The other point where I differ with Earthworks is in the Lab 102's use of unbalanced outputs. To be precise, the signal cold conductor is not connected to ground (as the rear panel graphics indicate), but it is a signal return, not a 180degrees phase-flipped image of the signal hot conductor. Earthworks asserts this was done to avoid adding another stage to the signal chain, which I do appreciate, but I think there are many applications where engineers would choose to put the preamp close to the microphone and have their long cable run be from the preamp to the console or recorder, rather than from the mic to the preamp. In this circumstance, it is desirable to have the superior common mode rejection, which balanced lines allow, of interference that may be picked up along the run. The degradation of one more line amplifier (which, knowing Earthworks, would be of impeccably high quality anyway) would be worthwhile to me in exchange for making it easier to rid my audio of the far greater degradation the cruel world can impose in transit. Further, the unbalanced outputs put the Lab 102 more at the mercy of the topology of the input stage of the next piece of equipment in line. Perhaps Earthworks will consider a balanced option in future products.

I conducted several experiments to check the off-axis response of the Z30X and found that the only noticeable tonal alteration was some roll-off in the low frequencies. At the null points in the mic's pickup pattern the recording contained virtually no direct sound at all, just a little bit of room reverberation. It is my opinion that this smoothness in the off-axis response is a major contributor to the spectacular results I got using the Z30Xs in a spaced pair configuration. In my tests, the Z30X's noise level was never audible above the quiescent noise in the studio, but I did not have the opportunity to work with them in a room as critically quiet as a good Foley stage. (The Z30X noise spec is given as 22 dB SPL, A-weighted.)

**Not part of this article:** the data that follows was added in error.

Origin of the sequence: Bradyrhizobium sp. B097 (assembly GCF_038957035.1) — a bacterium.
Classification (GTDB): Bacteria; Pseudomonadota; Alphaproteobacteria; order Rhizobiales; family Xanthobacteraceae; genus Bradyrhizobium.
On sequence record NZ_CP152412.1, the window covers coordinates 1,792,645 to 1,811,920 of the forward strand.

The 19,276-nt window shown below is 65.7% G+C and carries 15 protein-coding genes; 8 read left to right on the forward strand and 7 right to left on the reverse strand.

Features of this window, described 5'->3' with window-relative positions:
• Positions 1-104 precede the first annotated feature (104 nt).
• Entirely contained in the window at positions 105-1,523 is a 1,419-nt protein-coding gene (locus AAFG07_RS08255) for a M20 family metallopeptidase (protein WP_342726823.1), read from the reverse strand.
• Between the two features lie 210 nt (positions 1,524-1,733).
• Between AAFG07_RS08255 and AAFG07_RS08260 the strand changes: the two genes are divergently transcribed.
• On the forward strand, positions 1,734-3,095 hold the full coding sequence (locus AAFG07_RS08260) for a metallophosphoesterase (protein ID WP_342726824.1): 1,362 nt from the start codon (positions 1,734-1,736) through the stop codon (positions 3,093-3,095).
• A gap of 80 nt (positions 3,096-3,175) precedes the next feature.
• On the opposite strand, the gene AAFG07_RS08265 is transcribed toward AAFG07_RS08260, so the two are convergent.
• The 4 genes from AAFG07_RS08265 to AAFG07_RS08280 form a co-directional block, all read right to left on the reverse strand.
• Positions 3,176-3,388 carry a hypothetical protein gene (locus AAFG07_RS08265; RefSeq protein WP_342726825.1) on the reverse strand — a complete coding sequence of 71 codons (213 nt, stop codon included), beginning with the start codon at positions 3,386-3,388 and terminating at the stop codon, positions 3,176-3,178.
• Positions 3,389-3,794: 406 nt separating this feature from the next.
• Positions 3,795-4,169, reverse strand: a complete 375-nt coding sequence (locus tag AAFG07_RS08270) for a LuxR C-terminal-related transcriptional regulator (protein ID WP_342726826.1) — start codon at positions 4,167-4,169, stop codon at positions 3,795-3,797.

Earthworks also gave me the opportunity to evaluate the Z30XL ($900 each, $1,900 for a matched pair), a hypercardioid version of the Z30X. I used this mic for voice-over work (in order to minimize room sound) and it was used extensively for Foley recording in a less-than-optimal environment that similarly required a tighter pattern to avoid unwanted pickup. The Z30XL's characteristics were, of course, nearly the same as the Z30X. I detected just a wee bit more coloration in the off-axis response, which I would expect in a hypercardioid, but Nick Peck, who did the Foley recording wearing his sound designer hat, disagreed, saying that decreased level was the only effect he heard in off-axis pickup. Peck remarked especially on the clarity of low-level detail when recording effects like paper being manipulated.

By now, dear reader, you must have noticed the great quantity of superlatives I have dispensed throughout this review. On rare occasion, I review a product that absolutely floors me and leaves me so enthusiastic I am almost embarrassed by how my own copy gushes. The Z30X is such a product; put simply, it just kills. To me, microphones and speakers are the toughest things to really get right and the most exciting when they are. My ardor for this microphone is rooted in my love of sound and music, my perfectionist nature and the thrill of coming across a tool that not only meets but exceeds my standards.

Not to be given short shrift, the Lab 102 is also an exceptional piece, providing extremely accurate and quiet amplification, and is plainly the ideal companion for the Z30X.

Everyone's mic cabinet can use another pair of good, small diaphragm condensers and everybody's rack can hold one more high-quality preamp. Value for the money is simply not a question for the Z30X and Lab 102, and neither is performance. At these prices, the only question should be when you will place your order.